Sox starter Chris Sale keeping a stronger pace in 2013
BY DARYL VAN SCHOUWEN firstname.lastname@example.org August 16, 2013 10:32PM
Chicago White Sox v Minnesota Twins
WHITE SOX AT TWINS
The facts: 6:10 p.m., Ch. 9, 670-AM, 97.5-FM.
The starters: Chris Sale (8-11, 2.73 ERA) vs. Andrew Albers (2-0, 0.00).
Updated: September 18, 2013 6:16AM
MINNEAPOLIS — Chris Sale will make his 23rd start of the season Saturday, and when he’s finished he’ll probably be near the 165-inning mark for the season, with six or seven starts left if he goes to the finish line with normal rest between starts.
That could put him around 215 innings — 23 more than the 192 he pitched in 2012, his first season as a starter. And there are no signs of Sale hitting a wall as he zooms into uncharted territory.
‘‘I feel better at this point than I did last year,’’ he said Friday. ‘‘In between starts was a little bit of a struggle last year. I definitely felt the wear and tear, which is kind of expected going through the first year. But I have a plan that gets me where I need to be on the fifth day, and I’ve been feeling strong, so ride it out as long as I can.’’
Manager Robin Ventura said Friday that extra rest for his starters down the stretch has been discussed. Expected September callups such as right-hander Erik Johnson and lefty Charlie Leesman possibly could provide an extra day here and there for the rotation.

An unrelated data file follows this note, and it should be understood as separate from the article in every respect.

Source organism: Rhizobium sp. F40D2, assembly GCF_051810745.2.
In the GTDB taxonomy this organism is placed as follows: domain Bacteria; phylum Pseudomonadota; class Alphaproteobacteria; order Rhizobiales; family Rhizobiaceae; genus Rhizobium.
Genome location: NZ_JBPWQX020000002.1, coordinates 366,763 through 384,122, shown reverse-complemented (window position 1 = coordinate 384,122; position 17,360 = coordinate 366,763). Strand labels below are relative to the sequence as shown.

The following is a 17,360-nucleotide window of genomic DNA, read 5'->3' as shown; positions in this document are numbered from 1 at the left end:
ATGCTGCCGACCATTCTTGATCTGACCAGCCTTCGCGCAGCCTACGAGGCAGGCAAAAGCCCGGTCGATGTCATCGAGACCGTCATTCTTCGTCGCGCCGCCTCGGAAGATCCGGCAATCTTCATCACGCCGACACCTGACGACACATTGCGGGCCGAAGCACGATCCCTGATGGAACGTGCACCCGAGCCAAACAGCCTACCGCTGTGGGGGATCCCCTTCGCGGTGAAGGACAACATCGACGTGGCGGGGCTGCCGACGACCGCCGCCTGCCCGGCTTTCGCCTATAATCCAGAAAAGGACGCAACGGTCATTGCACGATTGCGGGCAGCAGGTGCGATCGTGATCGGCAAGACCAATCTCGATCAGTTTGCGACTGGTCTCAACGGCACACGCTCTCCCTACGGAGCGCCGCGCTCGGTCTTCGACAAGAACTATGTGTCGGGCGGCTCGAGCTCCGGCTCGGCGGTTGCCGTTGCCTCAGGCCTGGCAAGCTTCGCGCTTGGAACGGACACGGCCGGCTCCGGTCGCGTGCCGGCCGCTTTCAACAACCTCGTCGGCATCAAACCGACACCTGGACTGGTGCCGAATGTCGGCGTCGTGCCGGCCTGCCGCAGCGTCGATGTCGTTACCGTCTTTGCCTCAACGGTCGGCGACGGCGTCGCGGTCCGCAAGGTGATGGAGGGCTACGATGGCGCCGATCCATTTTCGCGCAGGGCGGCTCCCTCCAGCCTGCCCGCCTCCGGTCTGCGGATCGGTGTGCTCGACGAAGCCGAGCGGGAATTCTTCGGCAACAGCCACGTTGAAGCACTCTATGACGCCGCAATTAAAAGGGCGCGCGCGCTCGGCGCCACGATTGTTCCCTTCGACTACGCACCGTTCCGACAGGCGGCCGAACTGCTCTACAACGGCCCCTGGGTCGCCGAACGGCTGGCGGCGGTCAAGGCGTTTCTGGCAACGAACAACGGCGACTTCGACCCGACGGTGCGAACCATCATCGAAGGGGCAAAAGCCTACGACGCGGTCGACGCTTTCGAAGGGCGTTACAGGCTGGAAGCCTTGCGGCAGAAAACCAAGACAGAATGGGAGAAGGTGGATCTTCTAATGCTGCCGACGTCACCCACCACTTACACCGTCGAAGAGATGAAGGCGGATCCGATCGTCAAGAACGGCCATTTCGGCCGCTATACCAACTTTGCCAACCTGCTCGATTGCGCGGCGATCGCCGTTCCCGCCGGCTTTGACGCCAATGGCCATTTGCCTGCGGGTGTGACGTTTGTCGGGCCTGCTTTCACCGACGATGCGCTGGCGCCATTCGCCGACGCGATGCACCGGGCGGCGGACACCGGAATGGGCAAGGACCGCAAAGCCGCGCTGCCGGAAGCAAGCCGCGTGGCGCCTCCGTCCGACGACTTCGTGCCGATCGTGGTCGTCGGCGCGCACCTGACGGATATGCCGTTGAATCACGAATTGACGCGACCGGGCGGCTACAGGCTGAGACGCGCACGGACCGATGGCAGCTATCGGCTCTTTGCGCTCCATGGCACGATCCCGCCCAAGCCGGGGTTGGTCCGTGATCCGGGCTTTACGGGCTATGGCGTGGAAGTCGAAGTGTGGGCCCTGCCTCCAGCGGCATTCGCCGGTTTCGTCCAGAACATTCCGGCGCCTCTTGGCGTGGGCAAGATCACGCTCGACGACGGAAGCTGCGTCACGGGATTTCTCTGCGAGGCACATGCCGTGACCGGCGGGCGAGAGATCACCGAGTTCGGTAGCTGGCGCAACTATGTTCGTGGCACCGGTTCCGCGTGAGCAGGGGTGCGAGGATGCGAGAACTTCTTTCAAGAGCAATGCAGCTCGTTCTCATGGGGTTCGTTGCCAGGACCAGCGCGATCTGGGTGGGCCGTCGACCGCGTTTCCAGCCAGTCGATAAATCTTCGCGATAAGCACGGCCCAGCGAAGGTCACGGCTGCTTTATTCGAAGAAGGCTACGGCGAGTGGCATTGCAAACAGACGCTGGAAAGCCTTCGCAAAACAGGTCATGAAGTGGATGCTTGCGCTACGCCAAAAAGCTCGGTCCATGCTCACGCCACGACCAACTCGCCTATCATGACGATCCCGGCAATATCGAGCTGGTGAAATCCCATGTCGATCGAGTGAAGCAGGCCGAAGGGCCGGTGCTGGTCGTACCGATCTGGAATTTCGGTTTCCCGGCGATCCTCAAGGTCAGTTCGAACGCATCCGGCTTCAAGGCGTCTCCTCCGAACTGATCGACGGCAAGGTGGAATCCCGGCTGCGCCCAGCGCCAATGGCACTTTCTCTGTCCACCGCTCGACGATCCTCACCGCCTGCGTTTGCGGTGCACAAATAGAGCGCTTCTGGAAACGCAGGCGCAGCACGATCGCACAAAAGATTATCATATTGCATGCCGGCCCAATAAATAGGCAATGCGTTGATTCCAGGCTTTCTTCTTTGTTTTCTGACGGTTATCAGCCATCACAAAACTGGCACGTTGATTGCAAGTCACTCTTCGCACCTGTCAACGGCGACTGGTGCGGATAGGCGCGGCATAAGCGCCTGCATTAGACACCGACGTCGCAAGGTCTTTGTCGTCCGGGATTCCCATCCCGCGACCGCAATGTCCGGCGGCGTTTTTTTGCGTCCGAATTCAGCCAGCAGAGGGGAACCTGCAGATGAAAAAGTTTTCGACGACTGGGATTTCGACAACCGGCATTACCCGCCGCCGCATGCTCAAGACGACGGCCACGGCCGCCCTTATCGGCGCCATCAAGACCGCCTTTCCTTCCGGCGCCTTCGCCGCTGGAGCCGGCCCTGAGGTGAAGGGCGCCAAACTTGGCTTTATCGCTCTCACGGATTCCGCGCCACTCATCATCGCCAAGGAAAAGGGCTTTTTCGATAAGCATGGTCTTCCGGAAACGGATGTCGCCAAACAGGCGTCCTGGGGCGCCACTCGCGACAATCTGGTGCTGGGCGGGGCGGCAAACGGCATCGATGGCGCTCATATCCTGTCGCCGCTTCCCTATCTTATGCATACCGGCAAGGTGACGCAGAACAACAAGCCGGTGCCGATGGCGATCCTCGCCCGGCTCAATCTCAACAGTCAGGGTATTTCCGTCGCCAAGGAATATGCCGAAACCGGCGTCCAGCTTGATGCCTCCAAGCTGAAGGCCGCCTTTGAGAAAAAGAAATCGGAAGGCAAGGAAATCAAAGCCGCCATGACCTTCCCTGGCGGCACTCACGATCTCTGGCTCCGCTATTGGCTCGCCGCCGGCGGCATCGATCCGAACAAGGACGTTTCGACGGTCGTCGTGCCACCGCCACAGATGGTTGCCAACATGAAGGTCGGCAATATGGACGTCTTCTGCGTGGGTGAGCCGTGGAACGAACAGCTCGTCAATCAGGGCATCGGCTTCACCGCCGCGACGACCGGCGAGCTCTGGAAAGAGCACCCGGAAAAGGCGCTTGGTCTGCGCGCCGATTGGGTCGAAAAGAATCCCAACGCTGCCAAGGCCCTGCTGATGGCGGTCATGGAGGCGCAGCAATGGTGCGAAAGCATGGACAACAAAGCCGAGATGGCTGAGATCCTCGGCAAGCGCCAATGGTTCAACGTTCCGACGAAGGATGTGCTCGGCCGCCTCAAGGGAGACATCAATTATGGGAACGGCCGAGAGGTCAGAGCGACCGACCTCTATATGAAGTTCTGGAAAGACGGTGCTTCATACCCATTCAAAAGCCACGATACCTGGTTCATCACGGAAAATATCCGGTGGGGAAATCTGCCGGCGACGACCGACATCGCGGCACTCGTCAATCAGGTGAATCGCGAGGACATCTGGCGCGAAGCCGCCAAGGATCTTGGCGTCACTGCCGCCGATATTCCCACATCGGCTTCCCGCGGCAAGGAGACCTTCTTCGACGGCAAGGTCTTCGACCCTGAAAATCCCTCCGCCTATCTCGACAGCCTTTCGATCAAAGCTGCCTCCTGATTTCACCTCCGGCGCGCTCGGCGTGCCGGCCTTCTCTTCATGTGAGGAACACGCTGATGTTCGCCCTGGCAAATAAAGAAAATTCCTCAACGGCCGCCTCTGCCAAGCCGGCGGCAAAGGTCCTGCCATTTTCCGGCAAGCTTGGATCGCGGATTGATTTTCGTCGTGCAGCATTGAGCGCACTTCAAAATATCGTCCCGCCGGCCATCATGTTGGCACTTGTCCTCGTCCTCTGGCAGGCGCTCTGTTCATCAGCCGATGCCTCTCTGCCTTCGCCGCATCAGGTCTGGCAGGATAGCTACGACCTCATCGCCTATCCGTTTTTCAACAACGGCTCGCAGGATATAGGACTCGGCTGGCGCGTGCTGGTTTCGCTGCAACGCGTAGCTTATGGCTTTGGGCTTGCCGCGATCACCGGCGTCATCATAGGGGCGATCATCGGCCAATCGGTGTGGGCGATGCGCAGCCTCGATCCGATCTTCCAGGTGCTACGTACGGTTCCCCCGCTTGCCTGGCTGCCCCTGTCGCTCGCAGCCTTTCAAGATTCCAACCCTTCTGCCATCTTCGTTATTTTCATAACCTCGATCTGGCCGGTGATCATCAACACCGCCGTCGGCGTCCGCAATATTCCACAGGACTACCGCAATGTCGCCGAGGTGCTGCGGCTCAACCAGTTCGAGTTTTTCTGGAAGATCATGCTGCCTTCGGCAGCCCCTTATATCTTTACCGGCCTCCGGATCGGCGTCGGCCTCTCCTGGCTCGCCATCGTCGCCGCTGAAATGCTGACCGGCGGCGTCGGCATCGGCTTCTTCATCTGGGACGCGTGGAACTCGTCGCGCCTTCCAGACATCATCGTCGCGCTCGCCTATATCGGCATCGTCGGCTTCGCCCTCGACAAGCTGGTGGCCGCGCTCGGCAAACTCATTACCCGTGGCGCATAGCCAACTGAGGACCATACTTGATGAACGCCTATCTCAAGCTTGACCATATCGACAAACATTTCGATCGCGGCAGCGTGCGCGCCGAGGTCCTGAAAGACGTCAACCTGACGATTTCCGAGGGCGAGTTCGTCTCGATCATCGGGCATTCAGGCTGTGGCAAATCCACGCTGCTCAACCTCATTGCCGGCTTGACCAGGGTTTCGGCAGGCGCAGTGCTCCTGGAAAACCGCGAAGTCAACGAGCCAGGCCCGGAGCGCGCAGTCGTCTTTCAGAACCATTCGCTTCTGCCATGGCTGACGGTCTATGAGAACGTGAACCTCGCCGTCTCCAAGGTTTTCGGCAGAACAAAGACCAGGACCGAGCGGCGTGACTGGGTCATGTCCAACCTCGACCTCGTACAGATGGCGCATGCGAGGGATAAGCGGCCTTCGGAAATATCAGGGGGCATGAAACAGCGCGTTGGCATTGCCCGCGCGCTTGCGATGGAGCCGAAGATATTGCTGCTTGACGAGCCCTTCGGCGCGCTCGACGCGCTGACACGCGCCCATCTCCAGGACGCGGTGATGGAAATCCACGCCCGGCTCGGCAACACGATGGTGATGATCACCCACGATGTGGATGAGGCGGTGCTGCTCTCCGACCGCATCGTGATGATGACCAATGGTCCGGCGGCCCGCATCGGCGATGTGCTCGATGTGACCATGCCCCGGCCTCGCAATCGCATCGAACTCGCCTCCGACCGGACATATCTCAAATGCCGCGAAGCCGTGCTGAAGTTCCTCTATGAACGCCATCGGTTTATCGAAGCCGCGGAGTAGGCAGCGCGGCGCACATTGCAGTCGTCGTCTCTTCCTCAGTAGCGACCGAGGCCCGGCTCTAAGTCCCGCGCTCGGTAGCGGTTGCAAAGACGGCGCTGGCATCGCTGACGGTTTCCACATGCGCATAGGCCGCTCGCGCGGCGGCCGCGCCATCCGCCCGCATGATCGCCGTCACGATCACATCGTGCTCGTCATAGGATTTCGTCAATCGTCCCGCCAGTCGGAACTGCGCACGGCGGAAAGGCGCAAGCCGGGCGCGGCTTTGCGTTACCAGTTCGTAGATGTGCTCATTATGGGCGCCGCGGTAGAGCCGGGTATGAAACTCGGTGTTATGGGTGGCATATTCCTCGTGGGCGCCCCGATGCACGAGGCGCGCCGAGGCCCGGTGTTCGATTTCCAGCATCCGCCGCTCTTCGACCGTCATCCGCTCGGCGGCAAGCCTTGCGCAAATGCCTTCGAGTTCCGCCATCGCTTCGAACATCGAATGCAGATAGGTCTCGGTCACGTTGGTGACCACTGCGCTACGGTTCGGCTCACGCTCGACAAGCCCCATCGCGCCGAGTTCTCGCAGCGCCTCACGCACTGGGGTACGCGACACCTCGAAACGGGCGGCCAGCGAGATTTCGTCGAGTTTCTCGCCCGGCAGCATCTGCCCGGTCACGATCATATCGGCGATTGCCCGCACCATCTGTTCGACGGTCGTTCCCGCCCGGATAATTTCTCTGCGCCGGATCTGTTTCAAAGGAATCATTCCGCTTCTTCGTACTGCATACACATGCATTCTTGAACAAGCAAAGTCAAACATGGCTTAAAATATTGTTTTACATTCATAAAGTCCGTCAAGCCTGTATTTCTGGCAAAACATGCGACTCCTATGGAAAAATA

‘‘It depends on who those guys are and how often,’’ Ventura said.
Sale had a minor shoulder setback last season and missed one start this year because of a tender elbow. Since then, it’s been smooth sailing.
‘‘This last offseason, I probably trained harder than I have in the past,’’ he said. ‘‘I definitely trained more. Also, they’ve watched out for me where I needed that extra day’s rest.’’
Sale (8-11) ranks fifth in the American League in ERA (2.73) and strikeouts (167). He leads the league with four complete games.
Close, no cigars
The White Sox’ 4-3 loss to the Twins on Thursday dropped their record to 18-27 in one-run games. Seventy-seven percent of their games have been decided by three runs or fewer. What does it mean? Good teams win the close ones, and bad teams don’t. Ventura said it could mean the Sox aren’t far from turning things around next year.
‘‘You can look at it any way you want,’’ he said. ‘‘They are close games, and you’re in them. A hit here or there could change those games. How many of them, you don’t know.
‘‘I remember the Twins in ’90 were in last place and won the World Series the next year.’’
This and that
Gordon Beckham, who came out of Thursday’s game with a strained right quadriceps, entered in the eighth inning Friday when third baseman Conor Gillaspie left with a bruised left hand.
† Dayan Viciedo returned to the starting lineup after missing six straight starts with a sore left thumb.